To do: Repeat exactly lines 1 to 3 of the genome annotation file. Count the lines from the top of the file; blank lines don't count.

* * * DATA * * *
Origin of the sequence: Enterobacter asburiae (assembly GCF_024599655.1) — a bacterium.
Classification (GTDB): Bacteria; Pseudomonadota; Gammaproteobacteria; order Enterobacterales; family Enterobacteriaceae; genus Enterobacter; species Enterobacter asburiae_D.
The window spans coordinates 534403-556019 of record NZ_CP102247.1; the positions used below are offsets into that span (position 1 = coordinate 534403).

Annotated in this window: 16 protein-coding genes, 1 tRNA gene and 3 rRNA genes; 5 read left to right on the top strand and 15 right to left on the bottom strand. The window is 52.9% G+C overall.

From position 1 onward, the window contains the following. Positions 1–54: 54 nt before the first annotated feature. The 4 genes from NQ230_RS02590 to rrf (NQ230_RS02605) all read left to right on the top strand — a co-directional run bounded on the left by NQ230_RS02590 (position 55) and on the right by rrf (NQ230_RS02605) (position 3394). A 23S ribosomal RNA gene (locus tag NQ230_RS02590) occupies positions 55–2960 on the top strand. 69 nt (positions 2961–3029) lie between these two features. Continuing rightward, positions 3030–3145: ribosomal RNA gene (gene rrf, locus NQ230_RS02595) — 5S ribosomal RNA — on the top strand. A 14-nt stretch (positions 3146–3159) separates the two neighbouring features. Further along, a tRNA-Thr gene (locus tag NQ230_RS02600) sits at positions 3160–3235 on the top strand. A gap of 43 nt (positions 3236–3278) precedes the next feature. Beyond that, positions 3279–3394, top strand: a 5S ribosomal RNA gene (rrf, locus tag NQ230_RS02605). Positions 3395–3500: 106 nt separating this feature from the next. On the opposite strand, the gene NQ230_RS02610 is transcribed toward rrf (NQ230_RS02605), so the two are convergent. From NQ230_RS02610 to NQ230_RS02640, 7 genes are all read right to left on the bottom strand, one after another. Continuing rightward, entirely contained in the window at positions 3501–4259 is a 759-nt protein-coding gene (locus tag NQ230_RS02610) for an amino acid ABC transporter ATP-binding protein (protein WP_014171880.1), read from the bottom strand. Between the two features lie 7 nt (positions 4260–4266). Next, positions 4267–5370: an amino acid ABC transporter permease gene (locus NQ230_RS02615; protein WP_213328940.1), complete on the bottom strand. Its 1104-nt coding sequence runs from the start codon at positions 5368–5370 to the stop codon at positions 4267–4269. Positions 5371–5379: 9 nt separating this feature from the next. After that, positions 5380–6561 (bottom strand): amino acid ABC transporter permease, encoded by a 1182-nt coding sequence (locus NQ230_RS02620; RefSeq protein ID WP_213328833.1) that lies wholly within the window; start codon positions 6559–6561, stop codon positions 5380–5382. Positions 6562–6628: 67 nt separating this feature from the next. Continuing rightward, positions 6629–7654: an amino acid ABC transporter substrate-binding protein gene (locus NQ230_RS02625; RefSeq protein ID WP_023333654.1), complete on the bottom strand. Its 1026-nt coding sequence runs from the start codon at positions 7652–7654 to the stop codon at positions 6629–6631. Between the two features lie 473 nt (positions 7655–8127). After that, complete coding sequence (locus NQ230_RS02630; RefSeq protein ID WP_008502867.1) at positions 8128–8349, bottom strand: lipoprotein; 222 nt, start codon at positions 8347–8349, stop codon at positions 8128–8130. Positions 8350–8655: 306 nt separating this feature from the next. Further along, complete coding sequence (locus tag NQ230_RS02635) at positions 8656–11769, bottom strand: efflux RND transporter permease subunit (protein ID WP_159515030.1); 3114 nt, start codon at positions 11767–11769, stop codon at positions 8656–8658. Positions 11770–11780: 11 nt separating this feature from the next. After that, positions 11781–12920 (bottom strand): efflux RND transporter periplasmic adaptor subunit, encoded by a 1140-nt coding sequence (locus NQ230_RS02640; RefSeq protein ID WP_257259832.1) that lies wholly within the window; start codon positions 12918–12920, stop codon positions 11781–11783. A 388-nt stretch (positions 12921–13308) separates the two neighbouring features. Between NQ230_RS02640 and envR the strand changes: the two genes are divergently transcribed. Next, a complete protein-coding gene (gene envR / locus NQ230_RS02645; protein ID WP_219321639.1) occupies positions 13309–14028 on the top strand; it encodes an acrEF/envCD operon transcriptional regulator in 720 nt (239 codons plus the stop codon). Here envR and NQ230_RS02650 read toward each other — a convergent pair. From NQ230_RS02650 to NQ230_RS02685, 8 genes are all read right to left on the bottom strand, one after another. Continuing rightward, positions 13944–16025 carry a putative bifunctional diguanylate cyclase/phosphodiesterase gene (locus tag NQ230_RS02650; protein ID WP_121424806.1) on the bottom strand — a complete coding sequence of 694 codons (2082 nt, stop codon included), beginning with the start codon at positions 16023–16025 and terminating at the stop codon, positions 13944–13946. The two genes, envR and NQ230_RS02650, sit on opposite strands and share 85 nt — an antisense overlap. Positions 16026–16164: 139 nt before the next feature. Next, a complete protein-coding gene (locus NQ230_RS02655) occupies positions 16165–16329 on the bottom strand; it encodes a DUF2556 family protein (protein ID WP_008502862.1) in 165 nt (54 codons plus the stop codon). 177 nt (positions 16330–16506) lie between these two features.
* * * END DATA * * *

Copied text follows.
Origin of the sequence: Enterobacter asburiae (assembly GCF_024599655.1) — a bacterium.
Classification (GTDB): Bacteria; Pseudomonadota; Gammaproteobacteria; order Enterobacterales; family Enterobacteriaceae; genus Enterobacter; species Enterobacter asburiae_D.
The window spans coordinates 534403-556019 of record NZ_CP102247.1; the positions used below are offsets into that span (position 1 = coordinate 534403).